One of the hardest and most important choices working parents can make is deciding who will care for their children while they’re at work. The COVID-19 pandemic complicates the choice, as young children are not eligible to be vaccinated against the virus yet and safety considerations may vary widely among facilities. Better Business Bureau® (BBB®) advises parents take plenty of time to find safe, reliable child care that suits their children and schedules.
“Working parents need to know that their children are safe and secure so they can give their full attention to their jobs,” said Stephanie Garland, BBB Springfield regional director. “Finding good day care can be time-consuming, but BBB has tips that can make the job easier.”
BBB processed about 400 complaints about child care in 2020. Common complaints included billing and contract issues, problems with student records, and quality of care.
Parents need to determine first what kind of care they need — full or part-time, in-home or facility-based. Consider the location in relation to your home and work, the hours, cost and educational opportunities for the children.
Last year, nearly 198,000 consumers inquired about child care centers at BBB.org. Recommendations from family or friends can be helpful, and government agencies or industry organizations also can be a source of information. Child Care Aware of Missouri, a BBB Accredited Charity, provides information on child care resources throughout Missouri. However, it is up to parents to find care that is appropriate for their children.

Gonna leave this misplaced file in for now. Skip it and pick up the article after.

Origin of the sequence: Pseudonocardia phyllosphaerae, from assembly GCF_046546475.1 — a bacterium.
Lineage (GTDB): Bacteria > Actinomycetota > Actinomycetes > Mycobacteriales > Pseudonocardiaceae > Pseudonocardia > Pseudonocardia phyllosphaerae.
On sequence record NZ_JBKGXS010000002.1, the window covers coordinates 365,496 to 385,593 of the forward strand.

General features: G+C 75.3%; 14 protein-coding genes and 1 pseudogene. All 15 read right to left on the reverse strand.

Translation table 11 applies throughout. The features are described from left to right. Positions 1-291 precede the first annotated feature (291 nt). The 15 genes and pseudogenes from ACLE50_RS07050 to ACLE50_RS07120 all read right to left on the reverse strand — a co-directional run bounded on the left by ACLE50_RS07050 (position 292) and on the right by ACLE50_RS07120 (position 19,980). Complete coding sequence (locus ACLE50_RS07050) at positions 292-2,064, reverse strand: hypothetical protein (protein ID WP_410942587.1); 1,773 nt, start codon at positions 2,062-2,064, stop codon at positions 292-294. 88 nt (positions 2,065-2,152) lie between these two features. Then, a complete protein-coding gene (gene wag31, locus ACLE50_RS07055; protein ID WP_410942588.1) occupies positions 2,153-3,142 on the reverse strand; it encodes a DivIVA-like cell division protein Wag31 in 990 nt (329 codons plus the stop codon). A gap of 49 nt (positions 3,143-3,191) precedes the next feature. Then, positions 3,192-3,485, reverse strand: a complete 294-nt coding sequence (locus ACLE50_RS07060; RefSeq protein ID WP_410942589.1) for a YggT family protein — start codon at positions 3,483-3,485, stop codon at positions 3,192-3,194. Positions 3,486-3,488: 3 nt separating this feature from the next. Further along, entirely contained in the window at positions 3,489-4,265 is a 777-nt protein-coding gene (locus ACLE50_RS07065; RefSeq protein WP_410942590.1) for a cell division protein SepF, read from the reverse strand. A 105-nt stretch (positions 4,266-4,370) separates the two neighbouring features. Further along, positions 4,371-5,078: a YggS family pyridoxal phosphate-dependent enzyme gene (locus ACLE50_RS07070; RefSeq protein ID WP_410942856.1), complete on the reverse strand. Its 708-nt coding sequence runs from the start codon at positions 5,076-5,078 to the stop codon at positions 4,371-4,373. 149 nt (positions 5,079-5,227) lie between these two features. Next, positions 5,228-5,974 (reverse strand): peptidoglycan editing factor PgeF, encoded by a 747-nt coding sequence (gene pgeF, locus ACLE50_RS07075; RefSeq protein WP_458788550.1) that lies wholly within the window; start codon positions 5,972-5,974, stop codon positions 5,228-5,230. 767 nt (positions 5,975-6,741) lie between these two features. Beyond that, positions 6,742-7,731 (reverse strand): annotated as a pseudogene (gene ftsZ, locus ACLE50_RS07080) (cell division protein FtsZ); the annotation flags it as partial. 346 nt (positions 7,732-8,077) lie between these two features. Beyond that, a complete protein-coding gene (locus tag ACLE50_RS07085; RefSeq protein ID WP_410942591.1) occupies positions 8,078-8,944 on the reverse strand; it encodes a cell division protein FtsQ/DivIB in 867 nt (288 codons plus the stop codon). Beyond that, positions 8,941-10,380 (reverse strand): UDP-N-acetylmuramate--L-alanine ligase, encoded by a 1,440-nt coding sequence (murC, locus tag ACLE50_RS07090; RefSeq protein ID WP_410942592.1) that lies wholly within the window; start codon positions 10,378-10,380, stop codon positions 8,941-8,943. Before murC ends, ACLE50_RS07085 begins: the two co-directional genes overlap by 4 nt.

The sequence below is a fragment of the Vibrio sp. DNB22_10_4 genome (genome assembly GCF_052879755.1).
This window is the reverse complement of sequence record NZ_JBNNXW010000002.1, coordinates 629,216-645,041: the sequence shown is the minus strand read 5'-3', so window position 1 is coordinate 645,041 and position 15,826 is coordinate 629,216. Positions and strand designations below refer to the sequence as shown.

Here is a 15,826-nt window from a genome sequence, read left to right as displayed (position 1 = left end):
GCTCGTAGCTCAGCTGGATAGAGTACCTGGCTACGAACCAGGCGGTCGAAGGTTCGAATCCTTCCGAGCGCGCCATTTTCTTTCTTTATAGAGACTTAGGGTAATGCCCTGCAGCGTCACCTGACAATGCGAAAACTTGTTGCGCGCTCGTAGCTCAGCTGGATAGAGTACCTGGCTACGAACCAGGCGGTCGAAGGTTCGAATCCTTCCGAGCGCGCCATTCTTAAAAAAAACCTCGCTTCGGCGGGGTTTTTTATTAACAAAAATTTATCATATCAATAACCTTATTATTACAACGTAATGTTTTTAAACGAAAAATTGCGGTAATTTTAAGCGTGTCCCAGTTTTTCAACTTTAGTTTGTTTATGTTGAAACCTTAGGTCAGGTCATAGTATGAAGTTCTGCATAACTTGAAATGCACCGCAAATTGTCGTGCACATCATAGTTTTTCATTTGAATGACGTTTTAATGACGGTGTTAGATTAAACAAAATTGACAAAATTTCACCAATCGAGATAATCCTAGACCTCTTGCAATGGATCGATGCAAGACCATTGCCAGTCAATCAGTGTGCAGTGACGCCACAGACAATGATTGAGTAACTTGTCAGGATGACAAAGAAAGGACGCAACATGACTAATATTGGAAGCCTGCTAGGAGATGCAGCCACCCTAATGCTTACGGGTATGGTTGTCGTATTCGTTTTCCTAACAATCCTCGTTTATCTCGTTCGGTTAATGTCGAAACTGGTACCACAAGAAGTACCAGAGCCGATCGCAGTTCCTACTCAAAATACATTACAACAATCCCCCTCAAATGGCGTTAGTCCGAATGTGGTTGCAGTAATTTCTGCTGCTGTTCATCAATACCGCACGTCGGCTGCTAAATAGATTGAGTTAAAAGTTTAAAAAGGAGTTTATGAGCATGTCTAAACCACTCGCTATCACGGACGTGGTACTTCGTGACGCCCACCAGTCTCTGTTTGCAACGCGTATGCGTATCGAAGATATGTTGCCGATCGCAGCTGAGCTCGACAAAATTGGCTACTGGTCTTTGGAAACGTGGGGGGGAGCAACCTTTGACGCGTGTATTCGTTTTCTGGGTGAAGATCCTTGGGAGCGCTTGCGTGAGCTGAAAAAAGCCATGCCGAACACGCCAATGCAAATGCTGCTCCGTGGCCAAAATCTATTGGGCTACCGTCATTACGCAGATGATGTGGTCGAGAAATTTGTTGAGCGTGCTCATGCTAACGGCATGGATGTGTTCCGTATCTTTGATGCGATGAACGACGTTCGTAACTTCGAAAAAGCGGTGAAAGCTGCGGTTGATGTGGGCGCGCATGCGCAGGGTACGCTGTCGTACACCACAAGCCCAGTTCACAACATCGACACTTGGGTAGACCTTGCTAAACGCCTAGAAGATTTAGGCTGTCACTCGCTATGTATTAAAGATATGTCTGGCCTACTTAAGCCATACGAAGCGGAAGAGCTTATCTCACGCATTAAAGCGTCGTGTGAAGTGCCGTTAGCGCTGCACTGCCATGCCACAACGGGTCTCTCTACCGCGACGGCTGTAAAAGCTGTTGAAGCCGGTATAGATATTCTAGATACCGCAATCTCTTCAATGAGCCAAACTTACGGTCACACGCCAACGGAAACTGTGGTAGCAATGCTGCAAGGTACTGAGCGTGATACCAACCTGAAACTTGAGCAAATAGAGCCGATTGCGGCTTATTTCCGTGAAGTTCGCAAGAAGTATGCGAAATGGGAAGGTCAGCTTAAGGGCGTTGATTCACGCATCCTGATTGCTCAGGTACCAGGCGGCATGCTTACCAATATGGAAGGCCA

Parents need to take time to visit facilities, ask about the staff’s training and experience, and find out how the center handles medical emergencies as well as COVID-19 exposure. Children may spend a large part of their waking hours in a day care setting, so it’s important to find out what education or stimulation may be offered to help your child develop.
Tips for parents seeking quality child care:
• Interview and/or visit several facilities or caregivers, and find out how staff are selected and what their credentials are. What is the staff-to-child ratio? How are children grouped, such as by age or stage of development?
• Ask whether the facility is licensed by the state or local community and whether it carries appropriate liability insurance.
• Ask about safety procedures and how an accident might be handled. What will happen if your child is hurt or becomes ill while at the center? Will you be called or notified before you arrive to pick up your child?
• Ask about fees and payment deadlines. Is a deposit required, and is it refundable? Are fees charged if a parent is late picking up a child? Are there extra charges for any activities? Are meals and transportation offered? Is financial assistance available?
• Ask about the balance between structured and unstructured activities. What happens during naptime? How are babies put down for naps, and how often are they checked when sleeping? What if your child can’t go to sleep?
• Ask about COVID-19 safety considerations, including policies on vaccinations and face coverings, cleaning procedures, any required health screenings or testing, and what happens if a child tests positive.
• Make sure the center or day care home is clean, with enough space for children to play and adequate safety equipment.
• Call at least three parents with children enrolled in the program to discuss their experiences.
• Ask if your child can spend part of the day in the day care center or home before you enroll. Discuss the experience with the caregiver or center personnel.
• Be alert to your child’s reaction and behavior. Allow plenty of time for adjustment, especially in the first day or first week at the center. Call the facility — or, if possible, visit — once your child is enrolled to find out how the child is doing and to establish rapport with the staff.